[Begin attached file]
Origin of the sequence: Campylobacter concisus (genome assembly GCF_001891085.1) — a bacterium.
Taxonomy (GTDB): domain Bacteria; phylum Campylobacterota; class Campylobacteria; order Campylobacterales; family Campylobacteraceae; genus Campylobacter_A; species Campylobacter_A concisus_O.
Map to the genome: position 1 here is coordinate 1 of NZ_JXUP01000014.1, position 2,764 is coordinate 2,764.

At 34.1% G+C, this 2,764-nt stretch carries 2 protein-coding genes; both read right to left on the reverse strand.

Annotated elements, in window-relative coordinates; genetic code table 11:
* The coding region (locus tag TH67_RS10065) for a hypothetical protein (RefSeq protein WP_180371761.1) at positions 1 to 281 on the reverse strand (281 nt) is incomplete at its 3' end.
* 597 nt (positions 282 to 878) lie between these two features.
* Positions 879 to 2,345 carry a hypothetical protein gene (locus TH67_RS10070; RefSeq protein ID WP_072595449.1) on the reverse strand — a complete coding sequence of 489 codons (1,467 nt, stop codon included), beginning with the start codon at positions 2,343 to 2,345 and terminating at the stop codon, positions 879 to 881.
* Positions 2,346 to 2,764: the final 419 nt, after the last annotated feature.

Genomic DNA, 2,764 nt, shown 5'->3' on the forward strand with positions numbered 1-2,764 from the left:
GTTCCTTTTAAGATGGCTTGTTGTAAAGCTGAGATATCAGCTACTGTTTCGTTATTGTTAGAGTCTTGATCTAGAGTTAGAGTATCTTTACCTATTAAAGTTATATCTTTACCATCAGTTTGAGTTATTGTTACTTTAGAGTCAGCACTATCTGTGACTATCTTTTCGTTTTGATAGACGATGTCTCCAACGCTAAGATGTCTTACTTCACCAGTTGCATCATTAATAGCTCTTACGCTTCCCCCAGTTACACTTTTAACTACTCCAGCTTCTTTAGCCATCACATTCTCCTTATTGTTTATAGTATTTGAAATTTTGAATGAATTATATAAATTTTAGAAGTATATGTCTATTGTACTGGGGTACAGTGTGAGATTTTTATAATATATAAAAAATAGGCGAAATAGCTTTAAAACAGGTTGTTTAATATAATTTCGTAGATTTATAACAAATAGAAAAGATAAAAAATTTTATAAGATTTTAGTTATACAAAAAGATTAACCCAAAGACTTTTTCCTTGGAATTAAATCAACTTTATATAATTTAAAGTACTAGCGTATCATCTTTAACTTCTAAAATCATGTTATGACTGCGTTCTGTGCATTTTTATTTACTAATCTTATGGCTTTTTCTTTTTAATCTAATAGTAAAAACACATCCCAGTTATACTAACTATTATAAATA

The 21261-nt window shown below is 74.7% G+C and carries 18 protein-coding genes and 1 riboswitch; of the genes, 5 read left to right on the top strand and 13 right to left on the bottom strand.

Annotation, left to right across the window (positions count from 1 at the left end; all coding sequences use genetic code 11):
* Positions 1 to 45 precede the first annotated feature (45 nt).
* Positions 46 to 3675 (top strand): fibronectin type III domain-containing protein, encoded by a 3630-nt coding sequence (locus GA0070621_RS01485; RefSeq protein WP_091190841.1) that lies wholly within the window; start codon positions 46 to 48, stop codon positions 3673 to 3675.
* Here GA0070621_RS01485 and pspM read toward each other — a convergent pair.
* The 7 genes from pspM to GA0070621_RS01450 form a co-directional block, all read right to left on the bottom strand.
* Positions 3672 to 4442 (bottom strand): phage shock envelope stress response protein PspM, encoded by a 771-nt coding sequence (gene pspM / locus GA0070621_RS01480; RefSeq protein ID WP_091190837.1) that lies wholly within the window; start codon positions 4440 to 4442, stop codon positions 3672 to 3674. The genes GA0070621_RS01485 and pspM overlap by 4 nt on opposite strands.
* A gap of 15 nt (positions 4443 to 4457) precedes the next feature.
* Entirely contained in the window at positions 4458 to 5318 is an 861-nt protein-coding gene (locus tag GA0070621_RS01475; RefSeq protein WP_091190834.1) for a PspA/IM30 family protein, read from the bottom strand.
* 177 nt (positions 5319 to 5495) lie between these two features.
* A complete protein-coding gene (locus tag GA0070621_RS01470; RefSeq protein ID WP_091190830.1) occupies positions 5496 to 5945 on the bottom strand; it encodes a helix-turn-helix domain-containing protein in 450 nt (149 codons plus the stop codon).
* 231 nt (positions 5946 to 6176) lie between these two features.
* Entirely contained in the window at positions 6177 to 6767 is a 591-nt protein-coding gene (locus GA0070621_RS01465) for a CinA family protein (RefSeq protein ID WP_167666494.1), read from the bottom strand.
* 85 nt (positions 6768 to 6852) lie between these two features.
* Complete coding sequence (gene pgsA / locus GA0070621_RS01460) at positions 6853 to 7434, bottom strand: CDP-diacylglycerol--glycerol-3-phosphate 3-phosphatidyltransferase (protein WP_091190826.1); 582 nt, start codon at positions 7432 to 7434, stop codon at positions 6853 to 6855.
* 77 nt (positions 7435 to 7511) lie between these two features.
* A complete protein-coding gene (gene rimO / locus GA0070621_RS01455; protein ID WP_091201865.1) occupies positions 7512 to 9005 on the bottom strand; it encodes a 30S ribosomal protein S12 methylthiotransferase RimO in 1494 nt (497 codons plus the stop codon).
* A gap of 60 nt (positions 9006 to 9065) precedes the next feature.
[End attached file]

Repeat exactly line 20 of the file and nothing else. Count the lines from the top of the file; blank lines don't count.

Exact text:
* Entirely contained in the window at positions 4458 to 5318 is an 861-nt protein-coding gene (locus tag GA0070621_RS01475; RefSeq protein WP_091190834.1) for a PspA/IM30 family protein, read from the bottom strand.